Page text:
I was in New York City in November and met up with Bill Wadman, an amazing portrait photographer and friend of mine. As we were catching up we realized that he’s been photographing me for ten years, so I started thinking back on the experiences with him, the way things have changed over that time, and how portrait photographs can be a powerful tool of identity reflection.
My first shots with him were in 2007 for his 365 portrait series. Many of the folks I was in community with were part of it, and I threw my name out to him, too … I didn’t know what to expect, but I went over to his home studio with some ideas. He spent a lot of time with me, through multiple outfit changes and my nerves and even a performed poem at his old-school microphone. These shots weren’t the one he used for his project, but these are the ones I like best.
These were the first professional photos of myself, I think … aside from school portraits. Definitely my first “photo shoot.” I’d been an avid self-portraiture explorer since 2000 or so, but I was coming in to my butchness in new ways in 2005-6-7, and so I was seeing myself anew. Having someone else see me like this was gratifying … and kind of shocking. I remember staring at these photos a lot. Is that really how I look? Are you sure? It seemed magical.
I did three shoots with him in 2012. That was one of the hardest years of my life, and it was one of those years where I reached out to a lot of different photographers and did many shoots. The first one, with the red flogger against the brick wall, has been used many places since. While I’ve used some of the photos from the shoot later in the year, it was also a time when I was in deep depression, and the photos, while technically beautiful and very accurate in their capture of me, are really sad. My face is … surprising.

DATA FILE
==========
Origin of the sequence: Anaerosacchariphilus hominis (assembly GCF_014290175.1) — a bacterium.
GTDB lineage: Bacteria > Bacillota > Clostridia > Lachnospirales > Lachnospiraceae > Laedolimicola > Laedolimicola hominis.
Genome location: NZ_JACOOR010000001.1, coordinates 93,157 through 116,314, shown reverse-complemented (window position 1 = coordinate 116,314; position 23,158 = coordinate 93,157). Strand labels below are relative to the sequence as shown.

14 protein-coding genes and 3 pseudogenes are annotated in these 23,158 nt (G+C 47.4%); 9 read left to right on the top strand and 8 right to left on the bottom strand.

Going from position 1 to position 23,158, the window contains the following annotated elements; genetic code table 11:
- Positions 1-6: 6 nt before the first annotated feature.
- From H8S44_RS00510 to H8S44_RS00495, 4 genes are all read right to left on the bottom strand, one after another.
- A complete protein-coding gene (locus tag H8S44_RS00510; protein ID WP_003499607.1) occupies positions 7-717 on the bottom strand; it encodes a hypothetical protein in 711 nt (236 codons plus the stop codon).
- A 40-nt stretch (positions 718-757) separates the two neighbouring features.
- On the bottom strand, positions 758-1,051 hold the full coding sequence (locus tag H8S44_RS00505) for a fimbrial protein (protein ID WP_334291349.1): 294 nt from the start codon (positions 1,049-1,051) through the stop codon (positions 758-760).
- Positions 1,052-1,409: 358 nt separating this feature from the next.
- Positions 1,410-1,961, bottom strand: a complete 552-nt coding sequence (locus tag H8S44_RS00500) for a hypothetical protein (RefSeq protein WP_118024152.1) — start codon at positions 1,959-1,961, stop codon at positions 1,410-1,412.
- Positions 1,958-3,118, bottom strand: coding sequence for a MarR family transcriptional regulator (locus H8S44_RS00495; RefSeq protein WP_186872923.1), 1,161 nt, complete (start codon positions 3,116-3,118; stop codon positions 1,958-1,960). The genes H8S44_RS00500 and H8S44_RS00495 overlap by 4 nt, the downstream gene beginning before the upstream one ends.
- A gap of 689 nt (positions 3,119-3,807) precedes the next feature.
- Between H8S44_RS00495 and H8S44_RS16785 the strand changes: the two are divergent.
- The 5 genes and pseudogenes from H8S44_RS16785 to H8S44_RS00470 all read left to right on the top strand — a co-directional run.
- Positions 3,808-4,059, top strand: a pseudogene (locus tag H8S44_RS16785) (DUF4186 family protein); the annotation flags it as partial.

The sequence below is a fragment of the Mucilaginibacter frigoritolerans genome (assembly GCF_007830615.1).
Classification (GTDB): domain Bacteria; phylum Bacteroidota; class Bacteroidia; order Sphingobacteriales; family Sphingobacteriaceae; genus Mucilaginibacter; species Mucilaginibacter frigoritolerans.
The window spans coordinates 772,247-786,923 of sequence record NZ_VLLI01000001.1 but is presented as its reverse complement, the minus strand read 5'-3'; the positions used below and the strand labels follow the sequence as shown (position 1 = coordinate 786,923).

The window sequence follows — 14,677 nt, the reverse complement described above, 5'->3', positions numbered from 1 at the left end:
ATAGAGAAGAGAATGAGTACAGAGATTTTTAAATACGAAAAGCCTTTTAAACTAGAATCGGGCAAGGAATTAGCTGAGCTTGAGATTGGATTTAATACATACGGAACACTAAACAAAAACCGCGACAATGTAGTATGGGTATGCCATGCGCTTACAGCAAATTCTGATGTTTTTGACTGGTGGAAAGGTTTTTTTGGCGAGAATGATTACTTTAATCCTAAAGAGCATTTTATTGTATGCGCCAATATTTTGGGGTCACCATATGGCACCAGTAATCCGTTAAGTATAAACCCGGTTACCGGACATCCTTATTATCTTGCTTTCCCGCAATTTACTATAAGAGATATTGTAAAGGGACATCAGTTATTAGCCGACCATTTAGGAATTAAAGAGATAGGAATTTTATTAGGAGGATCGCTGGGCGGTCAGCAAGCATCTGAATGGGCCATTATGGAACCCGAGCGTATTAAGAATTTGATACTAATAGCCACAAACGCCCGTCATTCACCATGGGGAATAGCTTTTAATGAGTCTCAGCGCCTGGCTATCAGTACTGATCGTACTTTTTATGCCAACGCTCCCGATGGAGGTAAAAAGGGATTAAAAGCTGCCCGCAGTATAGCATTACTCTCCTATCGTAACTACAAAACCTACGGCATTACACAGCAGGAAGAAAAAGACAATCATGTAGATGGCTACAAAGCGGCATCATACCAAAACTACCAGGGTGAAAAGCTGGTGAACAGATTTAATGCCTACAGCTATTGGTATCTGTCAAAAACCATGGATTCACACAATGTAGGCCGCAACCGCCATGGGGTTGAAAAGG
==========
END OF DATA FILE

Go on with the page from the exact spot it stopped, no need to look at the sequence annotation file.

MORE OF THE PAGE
There’s actually one more shoot from 2012 that is missing. I’d had this vision of a photo of me in a white button-down, sleeves rolled up to the elbows, next to a clawfoot tub with a femme covered in bubbles, and me shaving her legs. Bill said, “If I find a clawfoot tub, will you and Kristen model?” and made it happen. It makes me sad to look at it. I’m not including it here, but I’ve seen it make the rounds on Tumblr, and it’s over on my Flickr.
There’s one — the middle one from 2015 — that I think is my favorite photo of myself ever taken. That whole shoot, though, are some of my favorites of all time. I’m not sure what it was, but I felt confident and so like myself, I’d just had top surgery, I was getting healthier in my body, and I was appreciating being back in New York for a small trip.
The 2017 photo shoot was for his second 365 portraits project. rife is also in this year’s portrait series, from the summer when Bill and his wife Heather were in San Francisco, but I waited until I was visiting New York to do a portrait with him. We met up at the gay boy bar Therapy because I remembered their all-gender bathroom as kinda epic, so we took some photos in there at the urinals. They show a different kind of me than the others, I think. More grown up. Maybe a little more wise. More playful. More … solid. More something.
Thank you, Bill. Here’s to another 10 years of friendship!
PS: I used to keep a lot of photos over on Flickr, and I still upload galleries from photoshoots there. You can browse through more of the photos from these shoots (and others) if you’d like.